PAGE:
Reviews for Right-Brain Business Plan : A Creative, Visual Map for Success

Book News Reviews
Lee, a coach and workshop facilitator, empowers readers to create a viable, visual business plan, relying on the imagination and intuition of the artistic, visionary side of the brain. The approach will be especially useful to artists, designers, healers, therapists, body work practitioners, and other creative entrepreneurs. Illustrated color worksheets and step-by-step instructions guide readers through steps for clarifying business values and goals, understanding the competition, identifying customers, and making plans for funding, marketing, and networking. The book's glossary defines traditional left-brain business terms and gives them new right-brain names used in the book; for example, the financial plan is a moola map, and the mission statement is a passion and purpose proclamation. The book's reader-friendly color layout includes color photos and illustrations, exercises and action steps, reflection prompts, and examples of visual plans from 22 right-brained entrepreneurs. Print and nonprint resources are listed, along with websites for entrepreneurs profiled. Annotation ©2011 Book News, Inc., Portland, OR (

Kirkus Reviews 2011 March #1

Come equipped with scissors, glue sticks and markers for this unorthodox approach to small-business planning.

San Francisco Bay area-based life coach Lee's debut aims to jumpstart a hemispheric revolution in readers' heads. A refugee from the corporate world, the author provides a colorful and unusual guide to unleashing the powers of the right-brain, where nonlinear, artistic thinking resides. Without delving too much into neurology, Lee prescribes quasi-meditational brainstorms to help prospective business planners get in touch with their most creative and intuitive selves. She encourages readers to express the resulting visions through pictures and graphics snipped from magazines, glued onto poster boards and awash in boldly penned motivational messaging. Everything here is designed to spur right-brain directed action, and Lee treats the other essentials of business planning in the same manner. Her you-can-do-it writing style is sometimes cloying, though it's in line with her joyful positivity and intention to live life in high definition. Everything fits nicely with her own small business, where clients pay for some of the very same information she's included here.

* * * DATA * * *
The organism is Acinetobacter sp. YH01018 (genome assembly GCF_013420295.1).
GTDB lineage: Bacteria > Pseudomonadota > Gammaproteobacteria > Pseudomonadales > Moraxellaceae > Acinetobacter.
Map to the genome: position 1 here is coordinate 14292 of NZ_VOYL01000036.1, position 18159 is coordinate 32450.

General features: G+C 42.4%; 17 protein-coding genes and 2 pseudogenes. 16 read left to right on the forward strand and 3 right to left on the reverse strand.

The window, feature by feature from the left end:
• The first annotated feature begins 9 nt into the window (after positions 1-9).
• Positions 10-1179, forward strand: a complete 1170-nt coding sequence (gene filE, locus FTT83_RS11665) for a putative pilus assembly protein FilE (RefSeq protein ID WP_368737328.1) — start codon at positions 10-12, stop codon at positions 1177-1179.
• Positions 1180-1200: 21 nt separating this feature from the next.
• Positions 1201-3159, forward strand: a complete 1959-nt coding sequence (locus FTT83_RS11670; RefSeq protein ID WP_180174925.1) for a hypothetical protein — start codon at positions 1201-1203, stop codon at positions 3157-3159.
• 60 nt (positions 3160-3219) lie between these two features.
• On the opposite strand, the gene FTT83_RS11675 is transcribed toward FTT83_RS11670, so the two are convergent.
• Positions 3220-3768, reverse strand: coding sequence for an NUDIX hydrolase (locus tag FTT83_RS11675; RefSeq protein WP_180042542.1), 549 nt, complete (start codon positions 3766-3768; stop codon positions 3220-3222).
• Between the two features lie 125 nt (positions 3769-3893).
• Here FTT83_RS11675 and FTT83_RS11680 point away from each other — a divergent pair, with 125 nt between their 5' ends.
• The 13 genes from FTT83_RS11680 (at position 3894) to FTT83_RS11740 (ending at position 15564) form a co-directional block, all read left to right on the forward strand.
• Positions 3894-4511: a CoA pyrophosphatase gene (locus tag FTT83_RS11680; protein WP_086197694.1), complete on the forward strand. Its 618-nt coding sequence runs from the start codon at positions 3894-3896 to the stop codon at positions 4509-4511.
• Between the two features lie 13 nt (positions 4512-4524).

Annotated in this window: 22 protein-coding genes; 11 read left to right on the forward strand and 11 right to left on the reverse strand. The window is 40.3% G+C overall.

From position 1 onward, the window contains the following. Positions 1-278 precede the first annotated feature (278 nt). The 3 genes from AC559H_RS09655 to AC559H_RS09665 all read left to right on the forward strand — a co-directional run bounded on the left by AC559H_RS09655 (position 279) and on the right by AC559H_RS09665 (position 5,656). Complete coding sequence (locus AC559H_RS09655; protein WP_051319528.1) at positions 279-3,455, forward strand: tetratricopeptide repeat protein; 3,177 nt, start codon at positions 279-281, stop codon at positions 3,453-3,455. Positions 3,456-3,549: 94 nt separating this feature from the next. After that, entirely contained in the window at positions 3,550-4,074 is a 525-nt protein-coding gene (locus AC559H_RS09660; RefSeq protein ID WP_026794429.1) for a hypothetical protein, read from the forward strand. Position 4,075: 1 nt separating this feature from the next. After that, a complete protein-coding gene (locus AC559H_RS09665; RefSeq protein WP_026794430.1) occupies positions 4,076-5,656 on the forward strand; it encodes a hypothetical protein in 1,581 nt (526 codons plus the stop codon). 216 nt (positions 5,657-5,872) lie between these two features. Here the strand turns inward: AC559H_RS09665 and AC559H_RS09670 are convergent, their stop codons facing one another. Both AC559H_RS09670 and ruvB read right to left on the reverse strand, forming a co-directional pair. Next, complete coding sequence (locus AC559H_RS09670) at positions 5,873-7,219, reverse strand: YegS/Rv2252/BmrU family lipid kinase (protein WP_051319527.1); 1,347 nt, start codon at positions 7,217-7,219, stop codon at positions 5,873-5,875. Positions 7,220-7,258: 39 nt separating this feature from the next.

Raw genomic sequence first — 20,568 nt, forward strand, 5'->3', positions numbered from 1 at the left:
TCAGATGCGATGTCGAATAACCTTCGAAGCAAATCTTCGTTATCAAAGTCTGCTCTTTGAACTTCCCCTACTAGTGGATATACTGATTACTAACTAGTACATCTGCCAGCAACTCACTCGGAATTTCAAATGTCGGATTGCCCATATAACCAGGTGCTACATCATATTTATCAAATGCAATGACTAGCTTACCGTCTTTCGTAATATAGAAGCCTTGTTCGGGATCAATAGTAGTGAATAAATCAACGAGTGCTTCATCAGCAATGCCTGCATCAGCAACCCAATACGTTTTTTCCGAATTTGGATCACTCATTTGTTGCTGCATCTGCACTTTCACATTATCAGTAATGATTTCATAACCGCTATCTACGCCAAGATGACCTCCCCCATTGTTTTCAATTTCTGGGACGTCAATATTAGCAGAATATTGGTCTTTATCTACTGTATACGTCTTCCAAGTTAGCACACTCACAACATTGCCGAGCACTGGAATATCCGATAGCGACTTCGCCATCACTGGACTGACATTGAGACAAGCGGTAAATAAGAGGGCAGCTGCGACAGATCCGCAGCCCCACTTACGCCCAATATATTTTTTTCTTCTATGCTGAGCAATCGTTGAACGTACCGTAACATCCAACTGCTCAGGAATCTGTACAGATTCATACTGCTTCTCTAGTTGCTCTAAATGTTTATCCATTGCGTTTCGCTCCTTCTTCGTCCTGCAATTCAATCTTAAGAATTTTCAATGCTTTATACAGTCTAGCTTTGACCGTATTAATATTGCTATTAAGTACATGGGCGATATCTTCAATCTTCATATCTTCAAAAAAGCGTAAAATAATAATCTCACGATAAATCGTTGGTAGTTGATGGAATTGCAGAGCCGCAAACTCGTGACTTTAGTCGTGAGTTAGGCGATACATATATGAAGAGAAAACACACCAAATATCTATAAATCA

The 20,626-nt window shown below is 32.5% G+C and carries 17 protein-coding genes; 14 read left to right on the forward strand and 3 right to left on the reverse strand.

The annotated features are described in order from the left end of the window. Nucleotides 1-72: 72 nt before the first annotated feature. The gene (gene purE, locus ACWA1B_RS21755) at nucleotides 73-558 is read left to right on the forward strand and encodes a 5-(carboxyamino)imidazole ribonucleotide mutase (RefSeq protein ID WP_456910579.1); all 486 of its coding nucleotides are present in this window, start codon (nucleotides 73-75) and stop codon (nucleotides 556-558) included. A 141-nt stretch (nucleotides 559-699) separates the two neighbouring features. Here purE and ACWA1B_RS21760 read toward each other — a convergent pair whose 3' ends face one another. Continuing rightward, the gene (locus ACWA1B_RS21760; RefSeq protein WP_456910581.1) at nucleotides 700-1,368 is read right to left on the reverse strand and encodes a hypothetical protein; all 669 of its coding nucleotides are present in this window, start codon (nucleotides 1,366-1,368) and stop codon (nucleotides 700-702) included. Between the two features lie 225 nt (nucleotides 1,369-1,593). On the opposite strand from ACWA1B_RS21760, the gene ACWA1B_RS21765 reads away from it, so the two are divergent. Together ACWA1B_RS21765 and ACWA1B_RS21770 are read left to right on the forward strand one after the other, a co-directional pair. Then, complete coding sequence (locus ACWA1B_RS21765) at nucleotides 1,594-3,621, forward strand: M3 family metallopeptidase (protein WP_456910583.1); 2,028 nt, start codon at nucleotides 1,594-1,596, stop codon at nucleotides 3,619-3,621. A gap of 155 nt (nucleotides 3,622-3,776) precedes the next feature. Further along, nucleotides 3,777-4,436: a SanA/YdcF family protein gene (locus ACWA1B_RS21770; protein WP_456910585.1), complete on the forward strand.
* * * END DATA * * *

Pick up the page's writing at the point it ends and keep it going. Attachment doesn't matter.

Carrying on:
While not likely to be a roadmap for Fortune 500 executives trapped in a left-brain dominated world, Lee's book might be a lifeline for those with a dream and an entrepreneurial scheme but a phobia of conventional business planning.


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